No matter the Islanders' playoff fate, UBS Arena has proven to be a definite winner
The Islanders came to work on Friday not knowing whether they would be back at UBS Arena this season.
Beat the Hurricanes in Game 6 of the teams’ first-round playoff series, and they would earn an opportunity to win Game 7 on Sunday and get at least two more home games — against the Devils or Rangers — in Round 2.
Lose to the Hurricanes, and it would not be until autumn that they would be back in Elmont, after a long offseason of introspection up and down the franchise.
But one thing was certain as the Islanders neared the end of their second season at UBS: Their arena is a winner.
This is no small thing, and an even bigger thing than it is for most teams with new facilities.
The 21st Century wave of new arena/stadium construction in the New York area began with the Devils’ Prudential Center in 2007 and ended with UBS in 2021.
But for the Islanders as much as any team in New York or beyond, getting an arena to call their own resonated far beyond the building itself.
This was a defining moment after years in the fading Nassau Coliseum and a detour to a basketball gym in Brooklyn.
There were growing pains last season, for sure, in the aftermath of a mad rush to the construction finish line.
That included unfinished touches and logistical quirks inside the building but even more issues outside, where parking was inadequate and the local train station went in only one direction. (Seriously, that actually was a thing.)
UBS still is not the easiest place to get to our away from, but at least by now the game plan is in place and the logistics mostly make sense, including a two-way train station with a regular schedule in Elmont.
Inside the arena, the place indisputably is a gem. The difference 16 years of sports facilities evolution make is evident to those who have visited the Rock in Newark for three Rangers road games this month.
That place no longer looks new, and many of its design touches already seem old- fashioned compared to a 2020s palace such as UBS.
(Reality check: The Prudential Center opened the same year as the iPhone debuted.)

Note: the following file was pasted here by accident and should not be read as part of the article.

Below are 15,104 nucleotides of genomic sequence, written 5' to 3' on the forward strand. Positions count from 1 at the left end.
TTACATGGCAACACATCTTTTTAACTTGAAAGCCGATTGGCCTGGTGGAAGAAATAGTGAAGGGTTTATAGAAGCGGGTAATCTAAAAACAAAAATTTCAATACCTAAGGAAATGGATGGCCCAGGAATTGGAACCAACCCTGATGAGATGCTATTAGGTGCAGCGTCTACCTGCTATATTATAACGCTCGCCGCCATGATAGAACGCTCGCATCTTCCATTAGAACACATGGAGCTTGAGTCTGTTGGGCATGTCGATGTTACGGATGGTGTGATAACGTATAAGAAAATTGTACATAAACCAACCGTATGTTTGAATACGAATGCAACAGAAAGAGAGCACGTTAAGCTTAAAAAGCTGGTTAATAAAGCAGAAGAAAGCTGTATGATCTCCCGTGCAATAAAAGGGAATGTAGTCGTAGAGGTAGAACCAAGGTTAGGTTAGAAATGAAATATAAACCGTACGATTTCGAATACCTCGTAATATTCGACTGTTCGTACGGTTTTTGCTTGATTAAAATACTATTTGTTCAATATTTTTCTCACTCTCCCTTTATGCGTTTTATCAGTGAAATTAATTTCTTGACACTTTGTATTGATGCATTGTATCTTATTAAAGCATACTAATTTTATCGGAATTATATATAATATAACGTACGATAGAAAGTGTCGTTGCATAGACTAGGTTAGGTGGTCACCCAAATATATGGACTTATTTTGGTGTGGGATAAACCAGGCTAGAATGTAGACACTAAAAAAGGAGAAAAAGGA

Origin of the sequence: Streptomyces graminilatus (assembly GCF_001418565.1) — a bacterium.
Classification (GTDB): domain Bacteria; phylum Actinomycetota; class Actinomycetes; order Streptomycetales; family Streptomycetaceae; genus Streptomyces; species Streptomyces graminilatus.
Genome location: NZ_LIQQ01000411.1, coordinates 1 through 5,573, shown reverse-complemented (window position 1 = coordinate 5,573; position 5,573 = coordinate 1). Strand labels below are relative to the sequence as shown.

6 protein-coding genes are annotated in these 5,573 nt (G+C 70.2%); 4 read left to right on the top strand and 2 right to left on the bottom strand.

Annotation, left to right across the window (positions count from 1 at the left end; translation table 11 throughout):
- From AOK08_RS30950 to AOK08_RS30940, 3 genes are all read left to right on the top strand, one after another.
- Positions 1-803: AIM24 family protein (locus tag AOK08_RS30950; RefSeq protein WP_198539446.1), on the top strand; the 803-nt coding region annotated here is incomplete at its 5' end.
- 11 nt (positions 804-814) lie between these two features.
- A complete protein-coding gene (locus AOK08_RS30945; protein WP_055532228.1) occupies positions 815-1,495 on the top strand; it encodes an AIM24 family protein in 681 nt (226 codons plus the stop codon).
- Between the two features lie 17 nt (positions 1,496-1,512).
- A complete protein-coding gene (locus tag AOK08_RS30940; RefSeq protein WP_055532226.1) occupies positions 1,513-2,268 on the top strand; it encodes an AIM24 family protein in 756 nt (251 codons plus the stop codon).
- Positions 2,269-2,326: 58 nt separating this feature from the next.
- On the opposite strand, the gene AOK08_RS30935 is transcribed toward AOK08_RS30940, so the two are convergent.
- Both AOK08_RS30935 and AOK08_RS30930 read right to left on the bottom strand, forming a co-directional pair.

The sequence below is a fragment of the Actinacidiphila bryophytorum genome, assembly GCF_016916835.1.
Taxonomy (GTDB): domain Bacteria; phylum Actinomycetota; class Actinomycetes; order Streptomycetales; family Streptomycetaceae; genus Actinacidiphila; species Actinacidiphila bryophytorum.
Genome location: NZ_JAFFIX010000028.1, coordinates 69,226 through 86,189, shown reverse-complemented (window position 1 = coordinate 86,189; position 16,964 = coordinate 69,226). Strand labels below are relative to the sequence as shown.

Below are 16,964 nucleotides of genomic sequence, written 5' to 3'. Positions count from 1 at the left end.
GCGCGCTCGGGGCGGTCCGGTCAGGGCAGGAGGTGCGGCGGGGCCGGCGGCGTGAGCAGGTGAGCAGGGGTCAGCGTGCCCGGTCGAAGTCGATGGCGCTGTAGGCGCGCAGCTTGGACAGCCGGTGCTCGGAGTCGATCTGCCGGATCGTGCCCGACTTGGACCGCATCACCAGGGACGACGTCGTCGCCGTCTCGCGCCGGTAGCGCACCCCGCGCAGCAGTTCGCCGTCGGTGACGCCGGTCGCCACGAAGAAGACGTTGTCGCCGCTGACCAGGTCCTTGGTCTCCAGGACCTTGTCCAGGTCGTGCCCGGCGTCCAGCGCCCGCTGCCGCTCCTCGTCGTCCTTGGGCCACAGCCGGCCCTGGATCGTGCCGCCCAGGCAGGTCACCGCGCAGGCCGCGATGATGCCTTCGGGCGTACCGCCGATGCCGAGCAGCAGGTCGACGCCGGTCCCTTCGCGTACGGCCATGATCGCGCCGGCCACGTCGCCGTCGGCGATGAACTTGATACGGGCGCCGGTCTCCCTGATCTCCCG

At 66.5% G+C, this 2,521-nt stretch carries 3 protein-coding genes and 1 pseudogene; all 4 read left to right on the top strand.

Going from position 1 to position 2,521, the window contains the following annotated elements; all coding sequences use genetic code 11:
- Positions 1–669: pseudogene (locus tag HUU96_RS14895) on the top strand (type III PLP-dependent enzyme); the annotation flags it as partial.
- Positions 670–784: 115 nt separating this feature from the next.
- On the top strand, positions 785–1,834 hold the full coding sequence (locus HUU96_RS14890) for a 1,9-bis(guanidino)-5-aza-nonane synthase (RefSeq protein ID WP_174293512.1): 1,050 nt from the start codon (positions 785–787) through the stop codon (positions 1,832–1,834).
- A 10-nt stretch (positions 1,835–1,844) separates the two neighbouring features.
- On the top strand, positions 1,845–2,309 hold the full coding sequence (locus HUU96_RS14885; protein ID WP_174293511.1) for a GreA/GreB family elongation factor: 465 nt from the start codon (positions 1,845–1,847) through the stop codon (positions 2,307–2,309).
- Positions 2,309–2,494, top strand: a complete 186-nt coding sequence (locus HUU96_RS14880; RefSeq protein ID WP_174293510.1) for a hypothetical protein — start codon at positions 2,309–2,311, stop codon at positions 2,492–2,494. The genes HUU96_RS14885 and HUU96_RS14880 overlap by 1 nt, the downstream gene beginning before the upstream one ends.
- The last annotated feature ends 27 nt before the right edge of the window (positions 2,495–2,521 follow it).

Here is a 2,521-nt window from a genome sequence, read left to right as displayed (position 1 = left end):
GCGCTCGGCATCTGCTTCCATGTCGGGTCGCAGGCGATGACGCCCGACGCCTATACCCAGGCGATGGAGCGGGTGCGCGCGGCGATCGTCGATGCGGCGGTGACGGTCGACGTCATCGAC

Of course, pretty buildings only go so far in drawing paying customers if the teams that play in them do not win.
PNC Park in Pittsburgh is universally regarded as one of the nicest in baseball, and the Pirates generally rank 14th in attendance in the 15-team National League.
And the Islanders attendance base traditionally has not been as steady as the Rangers’, who manage to sell out Madison Square Garden even when losing.
So there will be pressure on ownership to keep the team competitive if it wants to keep the building humming over the next several years.
That will not be easy with an aging team whose Stanley Cup window appeared to be closing whether or not it won Game 6.
Overpriced beer tastes a lot better after an important spring victory on a bustling terrace overlooking Belmont Park than it does after a loss to Columbus on a Tuesday in January.
The hope, of course, is to use the building itself to help lure free agents and give the Islanders the kind of big-time feel that the Rangers always have enjoyed as a default brand.
It couldn’t hurt. The Islanders now can show off a practice facility and a home arena that both are NHL-caliber.
As Game 6 began and raucous fans tried to will the Islanders to a Game 7 in Raleigh, it was impossible not to recall the Coliseum’s grand finale, when Anthony Beauvillier scored an overtime goal to beat the Lightning in Game 6 of the Eastern Conference finals in 2021.
That team then went to Tampa and lost, but the echoes remain.
UBS still was waiting for a moment anything close to that on Friday night, but the Islanders at least now have a place that should be ready, willing and able to host its own memories over the next quarter-century or more.
Hockey players come and go. The fans remain, and they deserve a proper home.